I've long been a pretty big fan of Ralf Scheepers through his work with Gamma Ray and Primal Fear, though I feel the latter has been suffering of late from a dilution in purpose and quality. I heard some time ago that he was working on a solo effort, so I was a little surprised that, for the most part, the Scheepers album is so similar to his work in those bands. There's less hesitation here to break out into a tangent, granted, and so the material written for this is more varied than any particular album he's fronted in the past, but most is traditional heavy/power metal that reflects the past three Primal Fear efforts with a whole host of famous guests backing the shrieker though his emotional highs and lows.
Mat Sinner, Magnus Karlsson, Tim 'Ripper' Owens', Victor Smolski (Rage), Kai Hansen, and Metal Mike Chlasciak are just a few of the guests/session musicians here, but they don't offer a stamp of individual personality. Most of the tracks, like "Locked in the Dungeon", "Remission of Sin", "Doomsday", "Dynasty" and "Play with Fire" all seem like outtakes that might have been used on a Primal Fear effort, only with the exception of the latter, which might have fit snugly on Nuclear Fire, they're all fairly underwhelming. The tones seem a little more organic, and so does Scheepers himself, yet despite an honest attempt, some good leads and the general quality of the vocal presence, there's nothing here I'd want to hear over Sigh No More, Black Sun, or even the more pop-driven, accessible New Religion.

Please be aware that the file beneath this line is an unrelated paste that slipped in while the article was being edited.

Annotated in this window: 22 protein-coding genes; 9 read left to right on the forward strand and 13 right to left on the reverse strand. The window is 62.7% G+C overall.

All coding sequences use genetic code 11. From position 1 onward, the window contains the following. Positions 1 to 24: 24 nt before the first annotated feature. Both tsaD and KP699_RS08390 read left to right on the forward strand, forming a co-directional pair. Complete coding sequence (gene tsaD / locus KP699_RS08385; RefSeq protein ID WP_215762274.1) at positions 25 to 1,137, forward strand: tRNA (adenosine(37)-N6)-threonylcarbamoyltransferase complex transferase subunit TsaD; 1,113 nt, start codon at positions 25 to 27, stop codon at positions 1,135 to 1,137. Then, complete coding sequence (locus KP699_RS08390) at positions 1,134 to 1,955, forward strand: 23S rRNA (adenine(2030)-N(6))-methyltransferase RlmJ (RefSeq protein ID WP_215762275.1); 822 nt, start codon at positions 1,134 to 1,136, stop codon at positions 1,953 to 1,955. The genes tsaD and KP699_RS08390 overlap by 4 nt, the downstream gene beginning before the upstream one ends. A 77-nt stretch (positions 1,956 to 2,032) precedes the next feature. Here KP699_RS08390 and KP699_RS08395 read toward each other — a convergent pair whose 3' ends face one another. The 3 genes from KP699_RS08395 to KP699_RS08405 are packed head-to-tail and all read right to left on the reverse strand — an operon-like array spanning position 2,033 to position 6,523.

A small selection of tracks are more epic in nature, like "The Fall" with its choir, the cheese-glazed ballad "Before the Dawn", or the pure, Accept/Judas Priest rock & roll worship of "Saint of Rock", and all are handled well enough, but in the end even these don't burrow themselves deep into your memory. However, Scheepers at least gives us a glimpse here of his potential versatility. There's also a folksy, shanty-like track called "Compassions" which is corny, but interesting. In fact, I dare say that I wouldn't mind hearing Ralf sing outside of his usual metal scope, but the mix of songs here just seem like odds and ends and have very little cohesiveness as an album; not enough in common to hook you and reel you into the celebrity guest-boat. At its best, you get something you'd already expect from his primary band, and at worst, you get "Cyberfreak".
Verdict: Indifference [6/10]